People often make the assumption that the Internet will simply always be there: always on, serving our needs in a rapidly-shifting digital world. The reality, however, appears in stark contrast to this idea.
We have seen, through the many voices and perspectives reflected in this report, how those most closely connected with the origin, growth and development of the Internet are unsure, even fearful, for its future. They know that there are no guarantees for what lies ahead, only questions that need answering. They reflect the belief that if future generations are to continue to be able to interact with the digital world, then we need to be much more conscious of the path that we are creating today for the Internet of tomorrow.
One of the main ambitions with this project has been to illustrate these uncertainties surrounding the Internet’s future. We have done this by looking at the interdependencies that exist between key driving forces of change and what they mean for some of the most important aspects of our society. From market developments to cybersecurity, to the relation between new technologies and the actions of governments, the possible outcomes are as varied as they are unknown.
Indeed, nothing is certain, but in the process of surveying and interviewing the community, a number of defining themes came to the fore. Three in particular stand out.
1. Optimism and disillusionment exist in equal measure
There is a general sense that while the Internet still offers great opportunity and that many, particularly in the developing countries, see the Internet as an important means to empower communities, there is also a strong sense of disillusionment with what the Internet brings. The tool that was, in the words of one participant, “supposed to democracratise society” is now being used as a means for its control. This disillusionment is felt even more profoundly in developed countries where the Internet is on the cusp of changing significantly through new technologies and persistent security challenges.
2. We need to reassess what we believe we know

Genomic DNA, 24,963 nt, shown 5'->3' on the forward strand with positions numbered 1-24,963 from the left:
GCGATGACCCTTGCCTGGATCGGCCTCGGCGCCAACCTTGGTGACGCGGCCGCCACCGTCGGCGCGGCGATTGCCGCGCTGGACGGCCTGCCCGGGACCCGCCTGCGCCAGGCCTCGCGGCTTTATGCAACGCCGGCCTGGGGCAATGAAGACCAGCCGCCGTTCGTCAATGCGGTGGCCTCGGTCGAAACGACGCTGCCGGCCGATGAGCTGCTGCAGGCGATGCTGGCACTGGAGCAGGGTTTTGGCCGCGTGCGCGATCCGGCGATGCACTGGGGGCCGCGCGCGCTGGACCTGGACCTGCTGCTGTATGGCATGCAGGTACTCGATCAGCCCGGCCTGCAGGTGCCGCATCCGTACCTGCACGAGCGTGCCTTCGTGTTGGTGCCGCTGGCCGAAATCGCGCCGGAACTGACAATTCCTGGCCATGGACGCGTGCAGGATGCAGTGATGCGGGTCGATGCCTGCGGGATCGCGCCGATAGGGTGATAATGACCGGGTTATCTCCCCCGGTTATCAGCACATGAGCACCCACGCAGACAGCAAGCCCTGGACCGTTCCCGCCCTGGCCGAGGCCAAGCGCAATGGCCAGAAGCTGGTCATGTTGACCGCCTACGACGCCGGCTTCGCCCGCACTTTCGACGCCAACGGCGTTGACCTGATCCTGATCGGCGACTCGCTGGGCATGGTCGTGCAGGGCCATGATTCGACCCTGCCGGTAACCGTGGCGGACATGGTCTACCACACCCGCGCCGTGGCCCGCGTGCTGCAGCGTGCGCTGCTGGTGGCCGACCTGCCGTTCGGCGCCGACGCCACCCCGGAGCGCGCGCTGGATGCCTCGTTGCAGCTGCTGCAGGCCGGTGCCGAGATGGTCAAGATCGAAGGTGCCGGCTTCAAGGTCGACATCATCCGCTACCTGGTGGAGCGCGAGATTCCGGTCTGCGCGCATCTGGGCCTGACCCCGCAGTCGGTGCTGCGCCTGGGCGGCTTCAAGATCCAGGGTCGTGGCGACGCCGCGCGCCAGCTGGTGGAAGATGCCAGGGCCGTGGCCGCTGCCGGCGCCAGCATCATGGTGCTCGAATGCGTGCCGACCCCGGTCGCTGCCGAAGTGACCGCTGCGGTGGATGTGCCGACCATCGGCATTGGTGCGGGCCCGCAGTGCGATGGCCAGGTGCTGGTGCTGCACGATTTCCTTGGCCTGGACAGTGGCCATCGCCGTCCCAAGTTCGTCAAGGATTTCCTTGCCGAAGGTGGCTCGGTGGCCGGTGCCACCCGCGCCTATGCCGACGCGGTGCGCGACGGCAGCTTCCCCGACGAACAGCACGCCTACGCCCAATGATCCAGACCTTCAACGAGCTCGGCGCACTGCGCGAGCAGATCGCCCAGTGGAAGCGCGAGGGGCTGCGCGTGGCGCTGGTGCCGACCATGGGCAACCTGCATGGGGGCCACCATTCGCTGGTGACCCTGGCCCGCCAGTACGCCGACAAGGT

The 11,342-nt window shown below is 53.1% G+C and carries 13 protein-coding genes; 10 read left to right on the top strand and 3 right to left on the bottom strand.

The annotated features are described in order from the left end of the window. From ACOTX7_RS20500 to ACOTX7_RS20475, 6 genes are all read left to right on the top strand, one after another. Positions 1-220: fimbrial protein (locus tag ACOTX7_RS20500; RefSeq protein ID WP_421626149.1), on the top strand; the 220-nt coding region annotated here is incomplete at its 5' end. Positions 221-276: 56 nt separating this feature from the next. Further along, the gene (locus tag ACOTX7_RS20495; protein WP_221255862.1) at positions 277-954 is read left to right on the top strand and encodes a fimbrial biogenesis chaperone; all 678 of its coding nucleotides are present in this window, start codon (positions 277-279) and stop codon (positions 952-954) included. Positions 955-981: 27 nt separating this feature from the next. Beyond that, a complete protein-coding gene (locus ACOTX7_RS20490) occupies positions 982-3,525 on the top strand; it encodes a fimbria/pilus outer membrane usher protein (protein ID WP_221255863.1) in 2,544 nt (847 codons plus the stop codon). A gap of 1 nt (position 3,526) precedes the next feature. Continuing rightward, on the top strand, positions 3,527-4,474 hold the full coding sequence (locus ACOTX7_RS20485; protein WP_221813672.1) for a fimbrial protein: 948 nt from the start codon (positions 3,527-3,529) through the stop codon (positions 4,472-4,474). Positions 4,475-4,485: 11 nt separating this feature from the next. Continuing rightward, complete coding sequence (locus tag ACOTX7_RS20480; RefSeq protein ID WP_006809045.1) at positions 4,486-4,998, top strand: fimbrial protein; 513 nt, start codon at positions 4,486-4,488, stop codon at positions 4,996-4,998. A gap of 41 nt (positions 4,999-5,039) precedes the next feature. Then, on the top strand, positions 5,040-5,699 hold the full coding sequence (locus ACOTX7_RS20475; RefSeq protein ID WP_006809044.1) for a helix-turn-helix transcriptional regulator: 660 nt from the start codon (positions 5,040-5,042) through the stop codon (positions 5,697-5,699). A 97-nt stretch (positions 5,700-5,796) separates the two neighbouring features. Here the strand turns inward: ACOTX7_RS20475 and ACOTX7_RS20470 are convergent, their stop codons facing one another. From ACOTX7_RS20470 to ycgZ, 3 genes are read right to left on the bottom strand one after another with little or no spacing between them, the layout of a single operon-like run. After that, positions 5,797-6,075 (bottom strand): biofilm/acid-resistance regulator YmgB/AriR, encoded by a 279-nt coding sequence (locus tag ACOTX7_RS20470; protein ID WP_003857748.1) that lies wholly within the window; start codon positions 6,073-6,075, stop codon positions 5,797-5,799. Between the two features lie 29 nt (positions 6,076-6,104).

We have learnt that we can no longer afford to think about the Internet and its opportunities and challenges as we used to do. Technologies such as the Internet of Things and Artificial Intelligence are set to redefine our understanding of the world around us, reshaping economies and societies in unprecedented ways and necessitating new thinking, new approaches and new models to address a range of emerging issues.
3. People come first
The third, and perhaps most important theme running through the responses is the imperative of putting the human, the user, first.
Above all, there is an unshifting conviction that the Internet must continue to benefit people and create new social and economic possibilities, thereby fulfilling the premise on which it was built. Hyperconnectivity promises to reshape business, public services and other entities through greater efficiencies, immediacy, reach and delivery. With more comprehensive and effective data collection, analysis and use we can expect revolutionary change to come to healthcare, education and other services, but none of this will be of any value if people are not the ones who benefit.
This report never set out to predict the future. Rather, by listening to the views of those who are part of the global Internet community, it serves as an indicator for the vast range of possibilities that exist. Whether it’s understanding the future as an overwhelming range of “domino effects”, or as a chessboard of actions and reactions, no reality today allows us to fully grasp a future that we have yet to see. The unknowns about technological development and the actions of various stakeholders are all the as-yet-undefined determinants of the Internet of tomorrow.
What is certain however is that there is a lot to do to keep the Internet on course to remain open, globally connected and secure. These core principles that have allowed the Internet to flourish as a tool for human empowerment have allowed people to connect, share, innovate and improve their lives. Throughout this project, it has been clear that people are looking at the future of the Internet through this lens. They all ultimately connect back to a vision where the Internet’s capacity to promote human empowerment is preserved.
Achieving this vision in the years to come depends on collective action. We need a different mindset that helps us move from managing disruption to the way things are today, to inventing new frameworks for anticipating and managing the way things will be. To do that, we must have inclusive discussion and decision-making and we must think harder about the future together. Indeed, solutions to the changes occurring in our societies today may not be at all obvious because we have not yet done the work to fully adapt to our present circumstances.
The future of the online universe is ours and ours alone to shape. We can start by making decisions that preserve the values that underpin the Internet we know today.